../../../MY_DOC%7E1/MY_DOC%7E1/ECONNEWS/South-Western%20College%20Publishing%20-%20Economics  
You Can't Afford to Get Sick Anymore
Subject Change in Price of Health Care
Topic Supply and Demand; Equilibrium
Key Words Price, Change in Demand, Change in Supply
News Story

The prices that consumers pay for health care insurance rose by 13.9% this year, the largest increase since 1990, and there are no signs that the increase will be temporary. In fact, since 2000, the price Americans pay for their insurance rose by 50%, from an average of $1,619 annually to $2,412. Price increases resulted from increased prescription drug costs, hospital care, insurers' desire for more profit, increased demand for medical care, and patients' persistent cries for less restrictive managed care. The good news for Americans is that relatively few employers dropped health care insurance for their workers, implying that relatively few Americans lost their health insurance coverage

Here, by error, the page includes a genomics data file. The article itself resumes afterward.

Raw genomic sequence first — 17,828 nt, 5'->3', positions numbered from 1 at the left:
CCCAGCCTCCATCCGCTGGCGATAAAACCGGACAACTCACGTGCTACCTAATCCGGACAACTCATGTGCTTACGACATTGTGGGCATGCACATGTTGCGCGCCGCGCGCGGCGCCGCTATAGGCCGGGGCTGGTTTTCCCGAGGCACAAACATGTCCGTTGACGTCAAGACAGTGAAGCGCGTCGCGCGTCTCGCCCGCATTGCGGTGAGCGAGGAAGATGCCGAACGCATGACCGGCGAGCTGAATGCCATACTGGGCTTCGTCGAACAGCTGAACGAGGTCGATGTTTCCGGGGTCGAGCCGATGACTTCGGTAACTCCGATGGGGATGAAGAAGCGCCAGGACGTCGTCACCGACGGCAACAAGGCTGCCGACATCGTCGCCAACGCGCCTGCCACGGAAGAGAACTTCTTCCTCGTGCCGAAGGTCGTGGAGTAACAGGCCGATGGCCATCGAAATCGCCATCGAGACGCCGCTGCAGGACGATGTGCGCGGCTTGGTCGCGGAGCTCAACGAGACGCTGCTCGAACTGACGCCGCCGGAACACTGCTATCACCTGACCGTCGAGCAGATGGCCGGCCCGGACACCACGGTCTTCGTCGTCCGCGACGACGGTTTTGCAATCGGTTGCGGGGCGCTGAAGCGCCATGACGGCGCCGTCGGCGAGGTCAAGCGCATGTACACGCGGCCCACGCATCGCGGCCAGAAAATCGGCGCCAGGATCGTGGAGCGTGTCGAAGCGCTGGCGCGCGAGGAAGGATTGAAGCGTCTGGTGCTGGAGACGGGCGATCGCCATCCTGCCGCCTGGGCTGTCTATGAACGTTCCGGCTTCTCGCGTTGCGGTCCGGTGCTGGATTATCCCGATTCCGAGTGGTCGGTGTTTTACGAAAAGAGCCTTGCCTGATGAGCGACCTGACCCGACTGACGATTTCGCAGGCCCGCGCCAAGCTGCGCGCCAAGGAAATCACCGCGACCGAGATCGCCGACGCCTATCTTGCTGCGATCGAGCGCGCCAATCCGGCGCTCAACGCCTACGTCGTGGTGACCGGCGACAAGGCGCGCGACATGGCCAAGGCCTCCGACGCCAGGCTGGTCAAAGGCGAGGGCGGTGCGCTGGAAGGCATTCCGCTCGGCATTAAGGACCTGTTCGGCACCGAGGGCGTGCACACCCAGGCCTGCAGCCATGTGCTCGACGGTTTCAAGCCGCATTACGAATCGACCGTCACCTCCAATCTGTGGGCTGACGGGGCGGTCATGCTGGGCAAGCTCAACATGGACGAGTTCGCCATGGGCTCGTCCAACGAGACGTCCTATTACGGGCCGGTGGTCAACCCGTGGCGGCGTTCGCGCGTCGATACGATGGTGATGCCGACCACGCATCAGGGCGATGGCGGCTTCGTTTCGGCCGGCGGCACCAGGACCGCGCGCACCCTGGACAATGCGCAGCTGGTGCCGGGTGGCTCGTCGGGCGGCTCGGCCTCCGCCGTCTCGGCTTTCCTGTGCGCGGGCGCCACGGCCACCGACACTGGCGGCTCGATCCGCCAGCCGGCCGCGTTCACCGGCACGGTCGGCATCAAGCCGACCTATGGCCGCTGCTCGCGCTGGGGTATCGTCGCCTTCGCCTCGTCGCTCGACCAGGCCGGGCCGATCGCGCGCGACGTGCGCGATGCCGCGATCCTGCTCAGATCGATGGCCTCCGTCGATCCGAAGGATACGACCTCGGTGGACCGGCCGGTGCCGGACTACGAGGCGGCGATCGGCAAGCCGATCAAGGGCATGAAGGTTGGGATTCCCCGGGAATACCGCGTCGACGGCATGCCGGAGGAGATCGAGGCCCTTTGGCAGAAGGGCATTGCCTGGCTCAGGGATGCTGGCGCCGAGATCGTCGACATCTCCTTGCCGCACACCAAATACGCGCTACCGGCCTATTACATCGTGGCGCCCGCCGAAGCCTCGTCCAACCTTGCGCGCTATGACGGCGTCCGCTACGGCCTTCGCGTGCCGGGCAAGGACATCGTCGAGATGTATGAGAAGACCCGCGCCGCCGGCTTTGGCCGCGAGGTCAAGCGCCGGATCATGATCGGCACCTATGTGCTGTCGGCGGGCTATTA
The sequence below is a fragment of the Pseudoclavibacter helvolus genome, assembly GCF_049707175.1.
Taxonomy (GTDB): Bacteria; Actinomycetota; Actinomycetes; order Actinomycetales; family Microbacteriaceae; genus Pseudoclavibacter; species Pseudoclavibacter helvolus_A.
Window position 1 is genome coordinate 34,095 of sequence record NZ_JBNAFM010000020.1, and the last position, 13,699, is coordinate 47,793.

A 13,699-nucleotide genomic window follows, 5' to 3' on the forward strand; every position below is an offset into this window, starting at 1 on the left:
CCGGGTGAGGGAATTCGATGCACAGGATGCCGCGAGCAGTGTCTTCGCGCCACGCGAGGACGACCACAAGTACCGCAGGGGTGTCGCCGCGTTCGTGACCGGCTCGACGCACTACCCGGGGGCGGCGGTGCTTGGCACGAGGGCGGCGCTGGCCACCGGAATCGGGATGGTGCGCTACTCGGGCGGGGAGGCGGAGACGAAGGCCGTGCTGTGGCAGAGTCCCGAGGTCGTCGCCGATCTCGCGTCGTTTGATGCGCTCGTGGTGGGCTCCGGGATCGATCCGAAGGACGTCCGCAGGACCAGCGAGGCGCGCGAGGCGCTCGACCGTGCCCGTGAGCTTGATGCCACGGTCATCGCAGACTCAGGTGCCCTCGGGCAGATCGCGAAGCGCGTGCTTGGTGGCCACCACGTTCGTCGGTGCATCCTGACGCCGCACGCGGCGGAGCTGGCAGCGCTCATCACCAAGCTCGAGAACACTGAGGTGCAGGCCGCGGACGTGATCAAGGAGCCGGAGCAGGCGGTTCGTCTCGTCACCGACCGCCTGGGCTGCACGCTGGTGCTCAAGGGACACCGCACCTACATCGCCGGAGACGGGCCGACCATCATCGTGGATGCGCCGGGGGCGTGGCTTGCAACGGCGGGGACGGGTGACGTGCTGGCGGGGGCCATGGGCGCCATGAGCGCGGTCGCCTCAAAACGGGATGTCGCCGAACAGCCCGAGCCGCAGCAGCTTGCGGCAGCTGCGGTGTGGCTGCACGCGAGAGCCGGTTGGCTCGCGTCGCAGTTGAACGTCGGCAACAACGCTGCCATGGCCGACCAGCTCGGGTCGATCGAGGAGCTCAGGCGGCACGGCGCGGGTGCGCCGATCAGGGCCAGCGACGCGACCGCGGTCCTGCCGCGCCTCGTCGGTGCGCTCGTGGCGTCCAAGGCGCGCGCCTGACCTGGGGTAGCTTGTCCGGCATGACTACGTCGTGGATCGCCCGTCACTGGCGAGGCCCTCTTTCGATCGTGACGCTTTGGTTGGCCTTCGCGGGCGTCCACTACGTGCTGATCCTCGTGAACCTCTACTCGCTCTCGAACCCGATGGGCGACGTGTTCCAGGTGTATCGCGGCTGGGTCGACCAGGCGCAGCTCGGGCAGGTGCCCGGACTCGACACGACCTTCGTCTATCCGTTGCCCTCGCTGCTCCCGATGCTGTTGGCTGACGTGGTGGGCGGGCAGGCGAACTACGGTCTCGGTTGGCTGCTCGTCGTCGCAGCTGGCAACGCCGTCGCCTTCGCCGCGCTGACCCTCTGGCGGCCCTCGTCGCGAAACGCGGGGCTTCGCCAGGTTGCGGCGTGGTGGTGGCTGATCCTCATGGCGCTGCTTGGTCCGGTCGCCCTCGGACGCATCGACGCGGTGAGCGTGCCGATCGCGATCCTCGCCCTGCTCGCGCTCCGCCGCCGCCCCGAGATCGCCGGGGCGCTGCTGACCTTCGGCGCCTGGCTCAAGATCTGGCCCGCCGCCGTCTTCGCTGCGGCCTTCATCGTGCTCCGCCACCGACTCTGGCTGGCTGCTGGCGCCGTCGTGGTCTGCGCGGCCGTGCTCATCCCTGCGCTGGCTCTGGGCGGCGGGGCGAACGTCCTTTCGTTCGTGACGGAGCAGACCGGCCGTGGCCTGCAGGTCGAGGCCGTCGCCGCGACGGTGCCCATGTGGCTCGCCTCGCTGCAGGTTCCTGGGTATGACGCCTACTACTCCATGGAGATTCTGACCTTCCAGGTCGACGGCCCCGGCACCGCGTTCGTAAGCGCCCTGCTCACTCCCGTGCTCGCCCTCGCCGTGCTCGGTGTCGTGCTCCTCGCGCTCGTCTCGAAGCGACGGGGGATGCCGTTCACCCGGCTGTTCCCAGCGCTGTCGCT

(Updated November, 2003)

Questions
1.

Use a graph of supply and demand to illustrate what is happening in the article. Be sure to label your axes and curves, and indicate the direction of the shifts of the curve(s).s?

2. Which factors in the article account for a change in demand? Which factors in the article account for a change in supply?
3. Suppose the government responded to these rapid increases in health care insurance by imposing a mandatory cap on insurance premiums - that is, by imposing a price ceiling. What would be the likely response by the market? Why might this happen?
Source "Tab For Health Care Rises Rapidly," Julie Appleby, USA Today, 9 September 2003.

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